Naomi Klein Reveals New Details About U.S. Military Shooting of Italian War Correspondent
unlike the US reporting, italian jounalist Sgrena, who was shot at by US soldiers in iraq, was being driven on SECURED road
Naomi Klein Reveals New Details About U.S. Military Shooting of Italian War Correspondent in Iraq
Friday, March 25th, 2005
Three weeks after being shot by US forces in Iraq, veteran Italian war correspondent Giuliana Sgrena is released from a military hospital. New details are emerging about the killing of the Italian agent who saved her life. We speak with independent journalist Naomi Klein, who just returned from meeting with Sgrena in Rome. [includes rush transcript]
In Rome, journalist Giuliana Sgrena has been released from a military hospital where she was being treated for a gunshot wound she suffered when US forces shot up the car bringing her to freedom after a month being held hostage in Iraq. The head of Italy's Foreign Military Intelligence Nicola Calipari was killed in the attack when he shielded Sgrena from the bullets.
Yesterday, Italian newspapers reported that the justice minister has asked U.S. authorities to release the car so it can be examined by Italian ballistics experts. The papers said the request came after the U.S. command in Iraq reportedly blocked two Italian policemen from examining the car.
Naomi Klein, award-winning journalist and author of "Fences and Windows: Dispatches From the Front Lines" of the "Globalization Debate and No Logo: Taking Aim at the Brand Bullies." She just met with Giuliana Sgrena in Rome.
AMY GOODMAN: : We're joined in Washington, D.C. by journalist Naomi Klein, who has just met with Giuliana Sgrena in Rome. Welcome to Democracy Now!, Naomi.
NAOMI KLEIN: Thanks, Amy.
AMY GOODMAN: : Can you talk about what she told you?
NAOMI KLEIN: Yeah. At first I want to say that I know Giuliana really would have liked to have been on the show herself to talk to your listeners and viewers, but one of the things that surprised me when I met with Giuliana is that she was quite a bit sicker than I think we have been led to believe. Her injuries were described as fairly minor; she was shot in the shoulder. But when I met with her, she was clearly very, very ill, and that's why she's not on the show this morning. She was fired on by a gun at the top of a tank, which means that the artillery was very, very large. It was a four-inch bullet that entered her body and broke apart. And it didn't just injure her shoulder, it punctured her lung. And her lung continues to fill with fluid, and there continues to be complications stemming from that fairly serious injury. So that was one of the details.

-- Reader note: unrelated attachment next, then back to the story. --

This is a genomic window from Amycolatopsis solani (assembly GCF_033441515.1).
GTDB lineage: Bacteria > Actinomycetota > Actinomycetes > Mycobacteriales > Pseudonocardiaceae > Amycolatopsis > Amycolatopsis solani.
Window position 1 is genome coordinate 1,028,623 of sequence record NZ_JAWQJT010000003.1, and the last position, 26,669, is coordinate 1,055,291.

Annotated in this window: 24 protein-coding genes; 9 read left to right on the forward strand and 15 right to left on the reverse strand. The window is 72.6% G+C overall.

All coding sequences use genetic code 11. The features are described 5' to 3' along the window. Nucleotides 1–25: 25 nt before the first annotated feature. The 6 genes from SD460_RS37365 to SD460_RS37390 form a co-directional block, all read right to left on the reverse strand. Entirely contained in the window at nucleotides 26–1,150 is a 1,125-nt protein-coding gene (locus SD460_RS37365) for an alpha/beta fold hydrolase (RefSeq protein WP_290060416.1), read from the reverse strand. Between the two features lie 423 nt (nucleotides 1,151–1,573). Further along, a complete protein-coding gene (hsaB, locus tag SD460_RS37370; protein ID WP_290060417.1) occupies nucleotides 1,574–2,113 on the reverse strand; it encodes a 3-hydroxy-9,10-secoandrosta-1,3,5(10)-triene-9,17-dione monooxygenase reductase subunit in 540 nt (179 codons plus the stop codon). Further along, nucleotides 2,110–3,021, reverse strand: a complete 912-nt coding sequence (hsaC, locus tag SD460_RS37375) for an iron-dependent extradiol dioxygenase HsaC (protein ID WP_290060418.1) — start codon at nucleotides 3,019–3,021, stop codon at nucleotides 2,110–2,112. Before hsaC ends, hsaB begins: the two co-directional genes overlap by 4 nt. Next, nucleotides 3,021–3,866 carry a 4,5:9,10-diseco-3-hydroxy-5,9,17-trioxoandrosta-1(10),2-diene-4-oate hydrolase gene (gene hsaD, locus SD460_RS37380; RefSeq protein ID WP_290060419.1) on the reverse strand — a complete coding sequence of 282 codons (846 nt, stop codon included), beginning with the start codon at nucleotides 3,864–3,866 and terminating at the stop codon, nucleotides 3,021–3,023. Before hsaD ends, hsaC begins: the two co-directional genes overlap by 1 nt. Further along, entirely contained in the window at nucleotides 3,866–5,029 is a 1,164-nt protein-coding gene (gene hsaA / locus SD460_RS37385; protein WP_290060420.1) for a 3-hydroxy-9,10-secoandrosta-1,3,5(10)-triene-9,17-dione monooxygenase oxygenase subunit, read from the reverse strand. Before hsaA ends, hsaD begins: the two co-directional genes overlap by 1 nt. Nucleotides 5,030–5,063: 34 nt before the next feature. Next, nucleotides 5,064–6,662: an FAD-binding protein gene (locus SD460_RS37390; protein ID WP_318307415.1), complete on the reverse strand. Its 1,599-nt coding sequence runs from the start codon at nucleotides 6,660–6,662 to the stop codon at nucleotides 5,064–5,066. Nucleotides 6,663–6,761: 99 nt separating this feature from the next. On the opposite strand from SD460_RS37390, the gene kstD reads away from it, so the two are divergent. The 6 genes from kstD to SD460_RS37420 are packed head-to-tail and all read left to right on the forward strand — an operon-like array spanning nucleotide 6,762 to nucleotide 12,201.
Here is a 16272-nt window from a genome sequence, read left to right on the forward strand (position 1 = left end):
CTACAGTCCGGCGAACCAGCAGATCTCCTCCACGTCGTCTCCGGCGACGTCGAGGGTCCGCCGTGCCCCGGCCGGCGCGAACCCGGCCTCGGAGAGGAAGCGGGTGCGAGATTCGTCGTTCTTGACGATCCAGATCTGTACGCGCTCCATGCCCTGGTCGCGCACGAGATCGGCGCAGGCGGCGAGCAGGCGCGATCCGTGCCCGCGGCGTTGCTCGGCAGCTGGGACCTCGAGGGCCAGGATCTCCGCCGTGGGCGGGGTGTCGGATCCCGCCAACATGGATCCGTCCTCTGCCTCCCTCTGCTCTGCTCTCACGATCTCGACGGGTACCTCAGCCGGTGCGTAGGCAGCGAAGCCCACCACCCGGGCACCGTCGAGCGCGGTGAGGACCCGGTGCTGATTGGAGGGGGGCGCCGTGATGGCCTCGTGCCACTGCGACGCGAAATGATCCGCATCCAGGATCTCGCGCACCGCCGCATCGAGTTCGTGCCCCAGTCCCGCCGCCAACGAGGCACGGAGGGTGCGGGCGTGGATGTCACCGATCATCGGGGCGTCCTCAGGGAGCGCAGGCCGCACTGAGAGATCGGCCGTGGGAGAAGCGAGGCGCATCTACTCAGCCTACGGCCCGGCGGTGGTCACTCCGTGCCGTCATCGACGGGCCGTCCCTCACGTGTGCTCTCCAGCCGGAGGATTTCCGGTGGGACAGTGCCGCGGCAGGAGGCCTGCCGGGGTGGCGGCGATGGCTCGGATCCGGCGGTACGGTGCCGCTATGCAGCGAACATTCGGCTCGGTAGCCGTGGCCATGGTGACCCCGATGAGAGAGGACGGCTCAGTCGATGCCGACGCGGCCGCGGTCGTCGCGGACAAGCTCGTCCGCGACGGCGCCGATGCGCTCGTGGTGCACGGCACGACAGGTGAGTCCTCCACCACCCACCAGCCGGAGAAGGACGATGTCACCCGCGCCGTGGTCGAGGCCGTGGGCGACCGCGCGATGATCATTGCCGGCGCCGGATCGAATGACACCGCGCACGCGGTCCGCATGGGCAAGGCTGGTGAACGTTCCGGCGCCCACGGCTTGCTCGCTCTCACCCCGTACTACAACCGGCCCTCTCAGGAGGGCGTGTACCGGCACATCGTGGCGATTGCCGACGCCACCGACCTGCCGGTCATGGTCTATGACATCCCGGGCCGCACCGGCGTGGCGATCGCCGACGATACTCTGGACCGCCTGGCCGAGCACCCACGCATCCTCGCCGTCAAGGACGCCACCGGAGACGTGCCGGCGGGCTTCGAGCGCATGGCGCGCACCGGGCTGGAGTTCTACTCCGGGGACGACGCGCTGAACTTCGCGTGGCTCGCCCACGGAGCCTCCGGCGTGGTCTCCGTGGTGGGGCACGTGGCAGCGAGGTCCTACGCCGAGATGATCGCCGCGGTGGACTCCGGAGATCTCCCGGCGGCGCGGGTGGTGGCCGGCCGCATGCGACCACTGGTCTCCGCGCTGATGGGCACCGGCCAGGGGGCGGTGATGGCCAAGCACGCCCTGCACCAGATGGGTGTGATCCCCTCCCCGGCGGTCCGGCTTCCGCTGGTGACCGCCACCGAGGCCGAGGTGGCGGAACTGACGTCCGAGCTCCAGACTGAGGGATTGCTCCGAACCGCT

She told me a lot about the incident that I had not fully understood from the reports in the press. One of the most - and at first, the other thing I want to be really clear about is that Giuliana is not saying that she's certain in any way that the attack on the car was intentional. She is simply saying that she has many, many unanswered questions, and there are many parts of her direct experience that simply don't coincide with the official U.S. version of the story. One of the things that we keep hearing is that she was fired on on the road to the airport, which is a notoriously dangerous road. In fact, it's often described as the most dangerous road in the world. So this is treated as a fairly common and understandable incident that there would be a shooting like this on that road. And I was on that road myself, and it is a really treacherous place with explosions going off all the time and a lot of checkpoints. What Giuliana told me that I had not realized before is that she wasn't on that road at all. She was on a completely different road that I actually didn't know existed. It's a secured road that you can only enter through the Green Zone and is reserved exclusively for ambassadors and top military officials. So, when Calipari, the Italian security intelligence officer, released her from captivity, they drove directly to the Green Zone, went through the elaborate checkpoint process which everyone must go through to enter the Green Zone, which involves checking in obviously with U.S. forces, and then they drove onto this secured road. And the other thing that Giuliana told me that she's quite frustrated about is the description of the vehicle that fired on her as being part of a checkpoint. She says it wasn't a checkpoint at all. It was simply a tank that was parked on the side of the road that opened fire on them. There was no process of trying to stop the car, she said, or any signals. From her perspective, they were just -- it was just opening fire by a tank. The other thing she told me that was surprising to me was that they were fired on from behind. Because I think part of what we're hearing is that the U.S. soldiers opened fire on their car, because they didn't know who they were, and they were afraid. It was self-defense, they were afraid. The fear, of course, is that their car might blow up or that they might come under attack themselves. And what Giuliana Sgrena really stressed with me was that she -- the bullet that injured her so badly and that killed Calipari, came from behind, entered the back seat of the car. And the only person who was not severely injured in the car was the driver, and she said that this is because the shots weren't coming from the front or even from the side. They were coming from behind, i.e. they were driving away. So, the idea that this was an act of self-defense, I think becomes much more questionable. And that detail may explain why there's some reticence to give up the vehicle for inspection. Because if indeed the majority of the gunfire is coming from behind, then clearly, they were firing from -- they were firing at a car that was driving away from them.
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